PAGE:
From Cara Cara to Kumquats: Seasonal Citrus

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By Jacqueline Church

If you think of citrus as the ubiquitous orange globes you see year-round at the supermarket, you’ve got an experience coming; winter is the prime season for most citrus and, as with most seasonal produce, there’s an exciting variety. A blood orange, with its bitter beauty, or a perfumey Meyer lemon, for instance, are exquisite examples of the joys of seasonal eating.

And just because citrus requires warmer climes doesn’t mean you need to toss out the local concept entirely; a CSA box of peak-season citrus delivered to you in Connecticut from Florida is relatively a lot more local than those navels coming from South America in mid-summer.

citrusFrom sweet to sour, salads to desserts, juices to cocktails and June to May, here’s a “new” citrus starter list with suggestions for how to use each variety. Go ahead and juice up your menu (or shall I say, add some zest?) season by season.

June to August

Key limes – Also called a Mexican lime (limon), this intense little fruit is only slightly larger than a walnut. Key limes are fragrant and tarter than our more common Persian lime, which is a hybrid that resists cold and pests better. Key limes turn yellow when fully ripe.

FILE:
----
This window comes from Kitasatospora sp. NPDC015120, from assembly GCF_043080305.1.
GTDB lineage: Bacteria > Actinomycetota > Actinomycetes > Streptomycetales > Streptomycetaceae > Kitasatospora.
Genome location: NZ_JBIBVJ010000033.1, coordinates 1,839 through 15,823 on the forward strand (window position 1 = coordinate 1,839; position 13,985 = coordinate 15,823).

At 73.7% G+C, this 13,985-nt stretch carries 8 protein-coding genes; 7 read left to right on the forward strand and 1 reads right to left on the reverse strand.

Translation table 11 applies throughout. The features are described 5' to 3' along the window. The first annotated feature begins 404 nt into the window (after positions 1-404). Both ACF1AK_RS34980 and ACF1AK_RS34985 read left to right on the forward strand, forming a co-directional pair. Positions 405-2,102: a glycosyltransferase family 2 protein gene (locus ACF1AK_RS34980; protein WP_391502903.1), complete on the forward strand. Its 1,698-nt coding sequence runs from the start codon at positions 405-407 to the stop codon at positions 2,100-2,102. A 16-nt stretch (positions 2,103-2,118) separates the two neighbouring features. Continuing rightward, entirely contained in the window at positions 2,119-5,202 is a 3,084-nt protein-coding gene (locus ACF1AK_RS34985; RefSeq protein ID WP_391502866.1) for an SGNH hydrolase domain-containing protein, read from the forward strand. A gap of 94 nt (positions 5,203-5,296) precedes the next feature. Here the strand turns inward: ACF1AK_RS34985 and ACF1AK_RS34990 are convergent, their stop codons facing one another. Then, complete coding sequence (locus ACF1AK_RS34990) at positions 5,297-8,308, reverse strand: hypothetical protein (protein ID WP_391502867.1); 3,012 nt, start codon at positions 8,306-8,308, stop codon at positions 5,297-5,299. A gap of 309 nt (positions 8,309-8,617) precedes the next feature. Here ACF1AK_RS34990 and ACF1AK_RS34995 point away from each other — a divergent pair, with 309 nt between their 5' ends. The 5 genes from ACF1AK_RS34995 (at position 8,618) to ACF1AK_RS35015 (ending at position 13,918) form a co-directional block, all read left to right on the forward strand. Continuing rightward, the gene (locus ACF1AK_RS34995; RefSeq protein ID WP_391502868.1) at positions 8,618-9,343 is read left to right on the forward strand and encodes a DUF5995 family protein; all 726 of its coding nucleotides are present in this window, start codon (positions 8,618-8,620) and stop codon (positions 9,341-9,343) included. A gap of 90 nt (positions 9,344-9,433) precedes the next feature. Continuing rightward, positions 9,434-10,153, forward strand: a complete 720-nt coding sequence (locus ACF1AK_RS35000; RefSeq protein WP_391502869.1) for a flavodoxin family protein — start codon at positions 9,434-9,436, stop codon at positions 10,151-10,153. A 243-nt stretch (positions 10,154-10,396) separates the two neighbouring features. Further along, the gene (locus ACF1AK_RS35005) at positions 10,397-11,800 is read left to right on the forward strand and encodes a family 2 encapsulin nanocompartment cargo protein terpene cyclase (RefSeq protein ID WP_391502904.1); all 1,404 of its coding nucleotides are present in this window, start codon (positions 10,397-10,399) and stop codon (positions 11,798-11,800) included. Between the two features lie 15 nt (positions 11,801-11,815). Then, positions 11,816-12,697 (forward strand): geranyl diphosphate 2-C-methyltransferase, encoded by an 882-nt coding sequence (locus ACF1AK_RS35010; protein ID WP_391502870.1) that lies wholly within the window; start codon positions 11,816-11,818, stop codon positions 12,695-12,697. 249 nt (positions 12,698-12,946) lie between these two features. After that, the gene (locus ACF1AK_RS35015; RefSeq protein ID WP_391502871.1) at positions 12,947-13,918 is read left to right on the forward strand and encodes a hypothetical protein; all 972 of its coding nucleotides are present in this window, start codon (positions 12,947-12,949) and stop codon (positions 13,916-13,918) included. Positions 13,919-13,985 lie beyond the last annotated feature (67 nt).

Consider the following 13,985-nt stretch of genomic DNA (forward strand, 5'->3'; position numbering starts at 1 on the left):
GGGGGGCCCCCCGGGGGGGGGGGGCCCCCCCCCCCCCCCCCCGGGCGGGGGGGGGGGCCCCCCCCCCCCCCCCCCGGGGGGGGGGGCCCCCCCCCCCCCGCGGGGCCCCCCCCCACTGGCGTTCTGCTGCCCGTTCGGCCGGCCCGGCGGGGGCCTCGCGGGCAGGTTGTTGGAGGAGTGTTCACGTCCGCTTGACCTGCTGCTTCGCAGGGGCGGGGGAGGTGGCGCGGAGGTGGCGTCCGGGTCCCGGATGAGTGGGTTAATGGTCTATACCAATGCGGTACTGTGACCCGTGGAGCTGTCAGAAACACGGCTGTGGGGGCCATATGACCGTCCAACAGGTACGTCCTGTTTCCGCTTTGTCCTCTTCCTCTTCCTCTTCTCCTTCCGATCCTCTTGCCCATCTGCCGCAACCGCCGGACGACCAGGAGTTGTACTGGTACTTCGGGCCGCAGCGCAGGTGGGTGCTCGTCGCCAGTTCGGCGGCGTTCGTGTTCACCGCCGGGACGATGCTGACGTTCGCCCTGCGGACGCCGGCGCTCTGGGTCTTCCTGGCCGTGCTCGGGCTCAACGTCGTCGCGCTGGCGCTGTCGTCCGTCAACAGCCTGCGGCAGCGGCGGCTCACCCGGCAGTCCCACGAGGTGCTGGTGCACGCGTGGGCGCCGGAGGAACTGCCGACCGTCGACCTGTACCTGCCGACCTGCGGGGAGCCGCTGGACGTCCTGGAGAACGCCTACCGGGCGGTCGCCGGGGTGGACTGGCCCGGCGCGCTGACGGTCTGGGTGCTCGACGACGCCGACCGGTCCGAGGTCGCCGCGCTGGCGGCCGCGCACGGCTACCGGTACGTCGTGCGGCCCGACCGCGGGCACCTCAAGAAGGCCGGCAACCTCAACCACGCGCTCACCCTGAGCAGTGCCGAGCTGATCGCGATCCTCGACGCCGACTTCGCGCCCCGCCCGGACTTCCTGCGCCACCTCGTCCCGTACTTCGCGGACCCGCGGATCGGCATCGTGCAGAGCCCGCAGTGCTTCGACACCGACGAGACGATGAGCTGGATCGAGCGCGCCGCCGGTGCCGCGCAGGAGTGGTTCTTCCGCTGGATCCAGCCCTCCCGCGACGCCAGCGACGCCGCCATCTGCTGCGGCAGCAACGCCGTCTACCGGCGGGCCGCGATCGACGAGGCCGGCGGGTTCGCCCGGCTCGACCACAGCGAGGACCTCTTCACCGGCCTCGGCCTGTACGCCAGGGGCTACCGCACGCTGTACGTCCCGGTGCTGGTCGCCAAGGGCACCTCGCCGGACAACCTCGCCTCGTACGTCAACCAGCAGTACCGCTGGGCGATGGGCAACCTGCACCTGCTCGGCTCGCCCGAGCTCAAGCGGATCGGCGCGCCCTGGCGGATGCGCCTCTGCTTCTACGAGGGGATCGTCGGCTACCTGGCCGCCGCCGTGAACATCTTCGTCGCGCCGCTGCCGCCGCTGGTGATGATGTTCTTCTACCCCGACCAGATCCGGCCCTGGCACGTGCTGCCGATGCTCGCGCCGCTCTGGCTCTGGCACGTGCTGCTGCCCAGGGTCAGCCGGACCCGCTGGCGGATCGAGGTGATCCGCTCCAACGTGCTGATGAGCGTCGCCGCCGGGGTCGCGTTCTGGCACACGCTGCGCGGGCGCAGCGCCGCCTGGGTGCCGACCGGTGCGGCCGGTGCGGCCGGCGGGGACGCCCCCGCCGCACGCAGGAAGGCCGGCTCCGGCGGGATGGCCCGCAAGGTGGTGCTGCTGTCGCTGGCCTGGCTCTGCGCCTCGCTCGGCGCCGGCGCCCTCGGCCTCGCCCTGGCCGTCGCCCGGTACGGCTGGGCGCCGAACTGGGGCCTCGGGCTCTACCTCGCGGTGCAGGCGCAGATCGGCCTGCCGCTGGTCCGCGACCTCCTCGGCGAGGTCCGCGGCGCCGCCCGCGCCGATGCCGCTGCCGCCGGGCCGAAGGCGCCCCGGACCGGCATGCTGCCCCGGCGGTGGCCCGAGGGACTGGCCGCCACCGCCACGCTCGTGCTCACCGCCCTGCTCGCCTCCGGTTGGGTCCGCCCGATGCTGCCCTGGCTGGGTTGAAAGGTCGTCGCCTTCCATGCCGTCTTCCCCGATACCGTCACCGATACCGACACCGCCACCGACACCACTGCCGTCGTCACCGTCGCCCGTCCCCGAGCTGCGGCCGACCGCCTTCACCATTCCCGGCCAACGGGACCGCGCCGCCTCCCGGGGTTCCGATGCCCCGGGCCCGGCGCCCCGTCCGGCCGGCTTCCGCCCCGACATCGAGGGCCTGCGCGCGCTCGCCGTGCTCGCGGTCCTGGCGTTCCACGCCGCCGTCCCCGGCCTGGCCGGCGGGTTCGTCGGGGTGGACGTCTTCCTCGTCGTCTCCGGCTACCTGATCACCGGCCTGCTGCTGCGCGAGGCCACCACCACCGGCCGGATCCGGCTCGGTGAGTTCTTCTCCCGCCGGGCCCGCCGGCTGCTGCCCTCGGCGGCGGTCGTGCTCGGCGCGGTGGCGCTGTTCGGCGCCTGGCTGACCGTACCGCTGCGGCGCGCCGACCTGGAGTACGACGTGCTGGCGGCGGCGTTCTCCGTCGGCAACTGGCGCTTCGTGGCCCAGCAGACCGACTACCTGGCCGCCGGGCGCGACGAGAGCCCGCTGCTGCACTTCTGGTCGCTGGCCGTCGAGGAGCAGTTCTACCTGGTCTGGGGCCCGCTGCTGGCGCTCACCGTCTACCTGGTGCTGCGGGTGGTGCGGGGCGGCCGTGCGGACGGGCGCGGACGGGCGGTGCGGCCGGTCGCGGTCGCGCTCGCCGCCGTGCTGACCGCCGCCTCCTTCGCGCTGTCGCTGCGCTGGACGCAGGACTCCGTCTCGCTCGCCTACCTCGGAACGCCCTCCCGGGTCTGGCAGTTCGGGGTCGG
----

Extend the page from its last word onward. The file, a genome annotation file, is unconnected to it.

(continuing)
Try in: Ceviche, a dish popular in Latin America where fish is “cooked” by the citric acid in lime juice
Season: June – August

September to October

Kaffir (also known as Makrut) – Kaffir limes are used primarily for their leaves, which are dual-lobed with an incredible fragrance similar to lemongrass that’s essential in Thai curries.
Try in: Thai soups and curries
Season: September to October

Buddha’s Hand – Another fun citrus just recently available is Buddha’s Hand. Lemon- yellow and prized for its perfumey fragrant, this member of the citron family has “fingers” (hmm, wonder how it got its name …) and is often used in ceremonial or ornamental purposes in China and Japan. Unlike other citrus, the pith of Buddha’s hand is not bitter, which means you can use entire slices of the fruit (there is very little if any flesh) in your cooking.
Try in: Cocktail infusions and atop fish cooked en papillote
Season: late Fall to early Spring

October to March

Meyer lemons – Meyer lemons, a cross between a lemon and a mandarin, are becoming more widely available, but are still pricey outside their growing region. Not only are they sweeter than other lemons; they have a distinctly floral aroma too.
Try in: A variety of ways – from lemonade to lemon bars to roast chicken to pasta
Season: October to March

November to June

Kalamansi - A hybrid of Kumquat and Mandarin, these are sweet-skinned and sour-fleshed limes. Popular in Filipino cuisine, and also known as Calamondin, they resemble an orange to orange-yellow lime. Because of their sweet skin and highly acidic flesh they make excellent marmalades.
Try in: Filipino dishes or sweet and sour marmalades
Season: November to June

Cara Cara – This variety of navel orange has very low acidity and beautiful, rose-hued flesh similar to a red grapefruit. Cara Caras are great for eating out of hand and large enough to section easily for salads.
Try them in: Salad with pomegranate arils and shaved fennel over a bed of greens  (top with our Go To Vinaigrette)
Season: December – March